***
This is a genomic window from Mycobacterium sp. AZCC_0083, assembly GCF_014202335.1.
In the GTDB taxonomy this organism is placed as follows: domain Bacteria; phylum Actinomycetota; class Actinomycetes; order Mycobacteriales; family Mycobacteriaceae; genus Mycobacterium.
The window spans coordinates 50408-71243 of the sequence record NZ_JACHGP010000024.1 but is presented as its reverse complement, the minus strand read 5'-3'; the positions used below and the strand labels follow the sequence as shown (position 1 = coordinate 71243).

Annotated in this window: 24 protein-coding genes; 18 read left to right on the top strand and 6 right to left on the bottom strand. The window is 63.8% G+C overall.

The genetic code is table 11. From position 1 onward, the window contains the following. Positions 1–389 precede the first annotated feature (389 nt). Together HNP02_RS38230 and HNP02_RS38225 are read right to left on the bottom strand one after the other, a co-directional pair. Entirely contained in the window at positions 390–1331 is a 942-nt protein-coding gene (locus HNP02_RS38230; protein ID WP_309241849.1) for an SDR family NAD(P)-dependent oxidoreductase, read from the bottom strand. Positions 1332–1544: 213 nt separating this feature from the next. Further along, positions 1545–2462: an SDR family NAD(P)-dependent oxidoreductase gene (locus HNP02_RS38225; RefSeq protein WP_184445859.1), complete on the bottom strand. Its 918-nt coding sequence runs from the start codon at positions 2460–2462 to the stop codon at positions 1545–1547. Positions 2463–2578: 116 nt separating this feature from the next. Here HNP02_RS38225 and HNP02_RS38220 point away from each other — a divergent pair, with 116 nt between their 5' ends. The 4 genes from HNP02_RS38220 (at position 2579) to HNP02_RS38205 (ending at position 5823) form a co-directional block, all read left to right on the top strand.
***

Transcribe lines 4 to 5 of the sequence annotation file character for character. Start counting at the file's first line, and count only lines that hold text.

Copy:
Annotated in this window: 24 protein-coding genes; 18 read left to right on the top strand and 6 right to left on the bottom strand. The window is 63.8% G+C overall.

The genetic code is table 11. From position 1 onward, the window contains the following. Positions 1–389 precede the first annotated feature (389 nt). Together HNP02_RS38230 and HNP02_RS38225 are read right to left on the bottom strand one after the other, a co-directional pair. Entirely contained in the window at positions 390–1331 is a 942-nt protein-coding gene (locus HNP02_RS38230; protein ID WP_309241849.1) for an SDR family NAD(P)-dependent oxidoreductase, read from the bottom strand. Positions 1332–1544: 213 nt separating this feature from the next. Further along, positions 1545–2462: an SDR family NAD(P)-dependent oxidoreductase gene (locus HNP02_RS38225; RefSeq protein WP_184445859.1), complete on the bottom strand. Its 918-nt coding sequence runs from the start codon at positions 2460–2462 to the stop codon at positions 1545–1547. Positions 2463–2578: 116 nt separating this feature from the next. Here HNP02_RS38225 and HNP02_RS38220 point away from each other — a divergent pair, with 116 nt between their 5' ends. The 4 genes from HNP02_RS38220 (at position 2579) to HNP02_RS38205 (ending at position 5823) form a co-directional block, all read left to right on the top strand.